Ekata is a Western-fitness, Eastern-philosophy, no-TV club
At Ekata fitness club in Valencia, kids may meditate before hip-hop dance class
By Kavita Daswani
Los Angeles Times
A group of elementary school kids sat cross-legged on the floor, their eyes shut tight, listening to their teacher: How was their day at school? What were they feeling? Could they take a moment to breathe and check in with themselves?
Then, their quiet time over, the kids stood up, the music came on, and they launched into an exuberant hip-hop dance class.
That confluence between Eastern practices and Western fitness conventions is what makes Ekata — Sanskrit for “oneness” — one of the more unusual fitness clubs on the landscape, a place where a tranquil Taoist meditation room seamlessly co-exists with the intense activity taking place in the full-size boxing ring.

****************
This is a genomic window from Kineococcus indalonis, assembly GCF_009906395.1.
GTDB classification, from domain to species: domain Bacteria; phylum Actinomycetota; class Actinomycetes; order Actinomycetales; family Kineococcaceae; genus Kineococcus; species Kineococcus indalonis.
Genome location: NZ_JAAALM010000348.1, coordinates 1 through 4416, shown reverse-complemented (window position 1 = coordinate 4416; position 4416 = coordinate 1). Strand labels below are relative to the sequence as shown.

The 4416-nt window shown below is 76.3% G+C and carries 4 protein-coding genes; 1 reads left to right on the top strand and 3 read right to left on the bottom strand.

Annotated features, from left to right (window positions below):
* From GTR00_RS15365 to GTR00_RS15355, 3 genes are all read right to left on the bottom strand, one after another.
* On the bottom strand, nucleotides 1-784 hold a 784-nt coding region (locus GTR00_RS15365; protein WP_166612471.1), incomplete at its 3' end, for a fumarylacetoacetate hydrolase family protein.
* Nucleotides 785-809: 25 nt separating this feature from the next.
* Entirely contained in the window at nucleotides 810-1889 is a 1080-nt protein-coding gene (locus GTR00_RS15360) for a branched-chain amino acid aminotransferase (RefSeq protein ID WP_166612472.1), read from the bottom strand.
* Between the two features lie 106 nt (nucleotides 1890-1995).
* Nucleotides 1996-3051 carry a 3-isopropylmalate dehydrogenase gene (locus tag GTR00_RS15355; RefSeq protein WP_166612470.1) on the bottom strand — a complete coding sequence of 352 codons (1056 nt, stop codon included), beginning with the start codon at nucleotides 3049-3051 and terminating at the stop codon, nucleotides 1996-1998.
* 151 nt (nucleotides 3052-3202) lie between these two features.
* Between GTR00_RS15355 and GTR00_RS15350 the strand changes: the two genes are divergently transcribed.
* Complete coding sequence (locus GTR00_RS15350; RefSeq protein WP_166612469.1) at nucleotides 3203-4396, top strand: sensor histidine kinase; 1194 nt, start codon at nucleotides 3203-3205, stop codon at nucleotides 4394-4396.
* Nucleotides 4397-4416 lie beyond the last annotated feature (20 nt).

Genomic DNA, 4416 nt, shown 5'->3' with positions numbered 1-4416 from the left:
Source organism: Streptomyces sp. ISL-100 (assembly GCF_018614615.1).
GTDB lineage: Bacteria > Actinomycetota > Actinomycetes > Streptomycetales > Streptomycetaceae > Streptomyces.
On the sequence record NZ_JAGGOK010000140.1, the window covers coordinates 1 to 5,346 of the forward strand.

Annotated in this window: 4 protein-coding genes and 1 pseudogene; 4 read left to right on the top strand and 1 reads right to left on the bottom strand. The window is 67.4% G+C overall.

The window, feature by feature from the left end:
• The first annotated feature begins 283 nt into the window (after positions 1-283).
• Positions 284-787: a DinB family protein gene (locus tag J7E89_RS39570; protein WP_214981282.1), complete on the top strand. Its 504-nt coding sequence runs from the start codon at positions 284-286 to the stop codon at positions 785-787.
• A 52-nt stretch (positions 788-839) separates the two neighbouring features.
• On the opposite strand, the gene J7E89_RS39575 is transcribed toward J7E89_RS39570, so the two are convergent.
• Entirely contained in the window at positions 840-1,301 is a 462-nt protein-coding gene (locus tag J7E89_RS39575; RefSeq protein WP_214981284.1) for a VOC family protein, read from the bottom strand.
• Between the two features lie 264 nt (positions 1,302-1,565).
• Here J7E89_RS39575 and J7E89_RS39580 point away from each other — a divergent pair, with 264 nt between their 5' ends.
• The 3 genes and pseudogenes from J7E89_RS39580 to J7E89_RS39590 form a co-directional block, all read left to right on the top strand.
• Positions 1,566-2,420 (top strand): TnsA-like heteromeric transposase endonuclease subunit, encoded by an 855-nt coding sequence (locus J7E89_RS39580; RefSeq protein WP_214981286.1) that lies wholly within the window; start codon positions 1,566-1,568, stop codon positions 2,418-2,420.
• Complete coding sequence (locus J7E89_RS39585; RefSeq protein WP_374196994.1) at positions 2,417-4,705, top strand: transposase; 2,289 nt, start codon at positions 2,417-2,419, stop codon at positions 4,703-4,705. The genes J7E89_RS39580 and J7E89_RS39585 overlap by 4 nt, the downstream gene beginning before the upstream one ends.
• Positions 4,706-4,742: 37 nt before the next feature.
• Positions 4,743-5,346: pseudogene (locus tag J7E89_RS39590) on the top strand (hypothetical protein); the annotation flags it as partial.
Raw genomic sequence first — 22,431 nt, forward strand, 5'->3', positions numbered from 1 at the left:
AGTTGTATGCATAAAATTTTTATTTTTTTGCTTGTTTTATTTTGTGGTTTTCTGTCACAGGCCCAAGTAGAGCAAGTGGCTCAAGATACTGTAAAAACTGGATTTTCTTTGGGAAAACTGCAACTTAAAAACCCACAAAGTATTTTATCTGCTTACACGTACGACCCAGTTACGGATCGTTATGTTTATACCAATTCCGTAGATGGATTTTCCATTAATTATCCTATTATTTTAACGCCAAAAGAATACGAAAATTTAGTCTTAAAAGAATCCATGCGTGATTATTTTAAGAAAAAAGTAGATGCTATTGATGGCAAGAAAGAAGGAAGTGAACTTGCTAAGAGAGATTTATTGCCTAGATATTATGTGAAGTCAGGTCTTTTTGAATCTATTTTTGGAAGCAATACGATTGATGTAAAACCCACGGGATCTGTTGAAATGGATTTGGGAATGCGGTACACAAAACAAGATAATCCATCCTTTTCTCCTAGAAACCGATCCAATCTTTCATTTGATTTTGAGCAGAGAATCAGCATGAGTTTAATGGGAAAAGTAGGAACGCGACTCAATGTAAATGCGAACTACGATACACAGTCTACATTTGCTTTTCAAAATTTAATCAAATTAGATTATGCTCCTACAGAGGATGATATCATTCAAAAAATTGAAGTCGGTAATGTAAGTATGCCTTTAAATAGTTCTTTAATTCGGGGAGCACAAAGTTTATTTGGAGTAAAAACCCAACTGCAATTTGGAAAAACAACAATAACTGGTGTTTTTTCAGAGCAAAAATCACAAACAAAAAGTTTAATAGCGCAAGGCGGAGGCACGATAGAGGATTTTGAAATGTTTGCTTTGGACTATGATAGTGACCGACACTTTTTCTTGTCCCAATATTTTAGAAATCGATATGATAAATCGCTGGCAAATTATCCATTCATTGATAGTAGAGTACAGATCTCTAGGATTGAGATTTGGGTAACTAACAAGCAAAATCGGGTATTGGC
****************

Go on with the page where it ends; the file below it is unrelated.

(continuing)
Founder Ed Monaghan opened Ekata in May as a way to combine his interests in health, fitness, martial arts, applied movement and Eastern philosophy. A professor at UCLA’s School of Theater, Film and Television, he also is involved with the UCLA Mindful Awareness Research Center.
“There are no TVs,” he said, indicating the walls of the 12,500-square-foot two-level gym, located in Valencia. “We want people to be fully present, to focus on their movement. While working out, they can increase their attentiveness. [They] can train the external body but train intelligently, to do things that are smart.”